Ask any fan of Japanese anime or films how to say "bon appétit" in Japanese and they will immediately respond “itadakimass”, even if they don’t speak the language. In reality, it is a bit more complicated than that.
This "translation" is actually a shortcut made possible because, both phrases are, something we say before a meal. However, 頂きます itadakimasu does not exactly mean "enjoy your food" but rather "I receive" or even, by extension, "I ingest" (food and drink).
An expression of humility that expresses gratitude, itadakimasu is not a social nicety, but something rather more spiritual. Unlike the expression "bon appétit", it is not said to a group, and you cannot wish to others. Rather, it is something you say to yourself, so you can say it even if you eat alone.
It is said not only to the cook but also to those who have put the food on the table, even down to the foodstuffs... The host or the chef, if any, might also say 召上がれ meshiagare ("to get excited"), indicating that the meal is served.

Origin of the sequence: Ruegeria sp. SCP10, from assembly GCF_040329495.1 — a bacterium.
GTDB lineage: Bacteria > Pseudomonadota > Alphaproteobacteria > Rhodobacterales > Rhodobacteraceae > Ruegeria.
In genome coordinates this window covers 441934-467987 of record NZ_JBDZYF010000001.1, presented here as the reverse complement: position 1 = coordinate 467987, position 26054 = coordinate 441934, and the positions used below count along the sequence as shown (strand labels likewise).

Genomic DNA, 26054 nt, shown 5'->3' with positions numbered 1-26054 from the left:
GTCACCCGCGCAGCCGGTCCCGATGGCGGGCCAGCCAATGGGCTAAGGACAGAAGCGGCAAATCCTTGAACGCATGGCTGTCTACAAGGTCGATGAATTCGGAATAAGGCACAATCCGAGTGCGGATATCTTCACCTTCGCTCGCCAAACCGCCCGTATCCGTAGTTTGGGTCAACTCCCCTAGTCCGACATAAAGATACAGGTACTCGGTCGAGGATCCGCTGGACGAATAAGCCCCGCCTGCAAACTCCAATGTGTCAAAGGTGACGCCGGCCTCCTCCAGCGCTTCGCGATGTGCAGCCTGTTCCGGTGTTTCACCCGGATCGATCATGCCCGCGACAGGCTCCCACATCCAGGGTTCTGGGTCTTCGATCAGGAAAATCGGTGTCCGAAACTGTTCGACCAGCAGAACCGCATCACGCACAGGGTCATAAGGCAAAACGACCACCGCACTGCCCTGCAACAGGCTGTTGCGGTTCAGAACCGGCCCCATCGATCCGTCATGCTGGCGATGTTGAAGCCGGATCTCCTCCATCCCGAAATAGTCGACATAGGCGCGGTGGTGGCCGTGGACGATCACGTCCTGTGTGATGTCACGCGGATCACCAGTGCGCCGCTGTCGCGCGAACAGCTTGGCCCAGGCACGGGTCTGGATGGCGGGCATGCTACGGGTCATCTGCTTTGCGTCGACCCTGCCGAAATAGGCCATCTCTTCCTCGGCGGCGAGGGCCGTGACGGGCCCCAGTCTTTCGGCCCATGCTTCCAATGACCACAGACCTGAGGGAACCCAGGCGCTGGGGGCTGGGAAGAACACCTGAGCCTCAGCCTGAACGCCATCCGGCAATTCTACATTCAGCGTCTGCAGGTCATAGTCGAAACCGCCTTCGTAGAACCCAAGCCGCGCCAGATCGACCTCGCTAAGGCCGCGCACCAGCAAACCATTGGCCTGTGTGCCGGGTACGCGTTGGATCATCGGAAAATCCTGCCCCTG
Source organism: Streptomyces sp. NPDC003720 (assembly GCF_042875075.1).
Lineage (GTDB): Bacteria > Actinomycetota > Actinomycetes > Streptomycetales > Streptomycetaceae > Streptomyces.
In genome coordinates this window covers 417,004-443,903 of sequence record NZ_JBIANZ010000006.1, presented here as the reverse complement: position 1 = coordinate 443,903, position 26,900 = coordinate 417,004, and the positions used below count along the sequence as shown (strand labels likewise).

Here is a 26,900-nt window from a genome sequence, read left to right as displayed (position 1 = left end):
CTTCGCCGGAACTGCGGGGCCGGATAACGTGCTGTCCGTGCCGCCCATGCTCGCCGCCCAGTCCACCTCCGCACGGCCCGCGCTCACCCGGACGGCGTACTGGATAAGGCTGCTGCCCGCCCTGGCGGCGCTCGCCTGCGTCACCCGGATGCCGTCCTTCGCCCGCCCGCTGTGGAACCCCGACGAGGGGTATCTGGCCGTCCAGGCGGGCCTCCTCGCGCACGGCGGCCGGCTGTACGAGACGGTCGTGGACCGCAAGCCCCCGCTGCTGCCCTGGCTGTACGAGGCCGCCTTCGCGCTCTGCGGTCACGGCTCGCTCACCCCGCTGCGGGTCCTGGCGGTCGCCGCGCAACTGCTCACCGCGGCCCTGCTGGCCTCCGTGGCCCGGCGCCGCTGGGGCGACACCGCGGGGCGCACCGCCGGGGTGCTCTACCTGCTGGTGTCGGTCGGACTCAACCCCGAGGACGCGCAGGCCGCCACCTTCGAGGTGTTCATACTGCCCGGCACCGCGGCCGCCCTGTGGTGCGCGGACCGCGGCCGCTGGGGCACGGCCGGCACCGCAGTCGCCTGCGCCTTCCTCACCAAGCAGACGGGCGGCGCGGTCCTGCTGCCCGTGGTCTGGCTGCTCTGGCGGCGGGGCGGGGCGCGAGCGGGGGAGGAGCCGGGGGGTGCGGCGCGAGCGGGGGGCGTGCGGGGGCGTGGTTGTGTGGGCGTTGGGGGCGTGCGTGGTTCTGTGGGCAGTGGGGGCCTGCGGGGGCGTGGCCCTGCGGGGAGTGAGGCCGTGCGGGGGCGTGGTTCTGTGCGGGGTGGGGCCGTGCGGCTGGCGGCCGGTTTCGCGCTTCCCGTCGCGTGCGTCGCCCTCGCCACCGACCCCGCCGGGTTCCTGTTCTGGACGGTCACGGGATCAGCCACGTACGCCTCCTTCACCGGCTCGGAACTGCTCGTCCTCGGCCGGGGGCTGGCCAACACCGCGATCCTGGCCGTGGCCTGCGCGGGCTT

One can make a slight bow of the head while saying itadakimasu, clasping the palms vertically while holding the chopsticks horizontally between both thumbs.
Additionally, there is no need to reply "thank you" (arigato), as this would make no sense.
During and after the meal
It is considered good form to voice your enthusiasm for your food using expressions like 美味しい "Oishii!" ("It's good!") and 甘い "Umai!" ("It's delicious!") after the first bite, as if you had never eaten anything so good.
The end of the meal follows the same process of politeness as at the start, but this time, you use the phrase ご馳走様(でした) "Gochiso-sama (deshita)" which literally means "It was a feast."